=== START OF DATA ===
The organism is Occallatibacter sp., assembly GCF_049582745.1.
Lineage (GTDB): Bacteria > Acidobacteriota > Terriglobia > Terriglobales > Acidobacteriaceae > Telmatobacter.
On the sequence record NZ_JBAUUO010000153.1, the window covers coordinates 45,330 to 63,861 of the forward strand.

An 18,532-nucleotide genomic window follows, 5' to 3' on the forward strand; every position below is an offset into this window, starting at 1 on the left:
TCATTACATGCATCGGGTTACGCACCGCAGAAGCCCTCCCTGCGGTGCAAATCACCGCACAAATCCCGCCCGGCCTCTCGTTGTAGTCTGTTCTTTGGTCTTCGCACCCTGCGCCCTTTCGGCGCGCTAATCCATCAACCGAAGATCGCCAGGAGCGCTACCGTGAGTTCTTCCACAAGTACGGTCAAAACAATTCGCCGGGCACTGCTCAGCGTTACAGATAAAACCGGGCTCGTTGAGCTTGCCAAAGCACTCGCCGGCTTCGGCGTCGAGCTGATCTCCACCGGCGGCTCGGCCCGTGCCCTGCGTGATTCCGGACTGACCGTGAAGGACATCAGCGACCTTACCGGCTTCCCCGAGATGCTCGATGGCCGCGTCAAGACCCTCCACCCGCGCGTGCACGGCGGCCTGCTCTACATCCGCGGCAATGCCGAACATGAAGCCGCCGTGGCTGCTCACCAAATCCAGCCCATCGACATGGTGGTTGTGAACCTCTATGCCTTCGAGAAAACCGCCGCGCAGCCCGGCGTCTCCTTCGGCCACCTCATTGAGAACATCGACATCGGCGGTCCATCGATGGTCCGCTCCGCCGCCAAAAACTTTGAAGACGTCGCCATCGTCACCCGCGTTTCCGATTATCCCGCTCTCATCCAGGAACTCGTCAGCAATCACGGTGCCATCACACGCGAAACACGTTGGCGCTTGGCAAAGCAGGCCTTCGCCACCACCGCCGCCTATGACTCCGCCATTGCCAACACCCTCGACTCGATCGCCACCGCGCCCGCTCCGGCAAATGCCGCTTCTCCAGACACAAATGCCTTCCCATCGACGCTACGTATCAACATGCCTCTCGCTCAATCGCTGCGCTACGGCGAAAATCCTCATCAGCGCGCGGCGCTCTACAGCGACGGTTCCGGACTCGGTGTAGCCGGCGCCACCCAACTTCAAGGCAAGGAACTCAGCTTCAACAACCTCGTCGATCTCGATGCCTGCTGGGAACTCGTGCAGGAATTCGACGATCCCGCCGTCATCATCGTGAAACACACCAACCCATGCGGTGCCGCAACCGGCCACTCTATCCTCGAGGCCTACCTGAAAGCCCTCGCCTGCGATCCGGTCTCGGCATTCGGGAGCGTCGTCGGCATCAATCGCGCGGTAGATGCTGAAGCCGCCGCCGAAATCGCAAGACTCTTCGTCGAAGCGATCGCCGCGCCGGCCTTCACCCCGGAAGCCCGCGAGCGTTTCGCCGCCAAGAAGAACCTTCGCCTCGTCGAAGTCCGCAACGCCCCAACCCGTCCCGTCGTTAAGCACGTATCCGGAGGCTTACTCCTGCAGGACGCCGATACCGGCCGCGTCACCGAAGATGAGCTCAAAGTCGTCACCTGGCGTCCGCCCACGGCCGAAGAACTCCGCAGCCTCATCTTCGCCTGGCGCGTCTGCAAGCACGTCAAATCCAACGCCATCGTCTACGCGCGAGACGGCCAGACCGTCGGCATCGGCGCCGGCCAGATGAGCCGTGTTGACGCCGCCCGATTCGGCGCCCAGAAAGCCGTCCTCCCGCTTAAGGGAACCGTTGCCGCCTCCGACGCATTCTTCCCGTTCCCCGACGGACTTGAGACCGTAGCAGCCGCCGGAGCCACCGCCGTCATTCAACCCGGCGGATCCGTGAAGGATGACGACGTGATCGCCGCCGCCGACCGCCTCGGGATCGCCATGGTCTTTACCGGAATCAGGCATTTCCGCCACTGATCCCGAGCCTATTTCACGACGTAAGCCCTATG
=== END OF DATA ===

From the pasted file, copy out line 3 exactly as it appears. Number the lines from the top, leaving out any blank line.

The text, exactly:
On the sequence record NZ_JBAUUO010000153.1, the window covers coordinates 45,330 to 63,861 of the forward strand.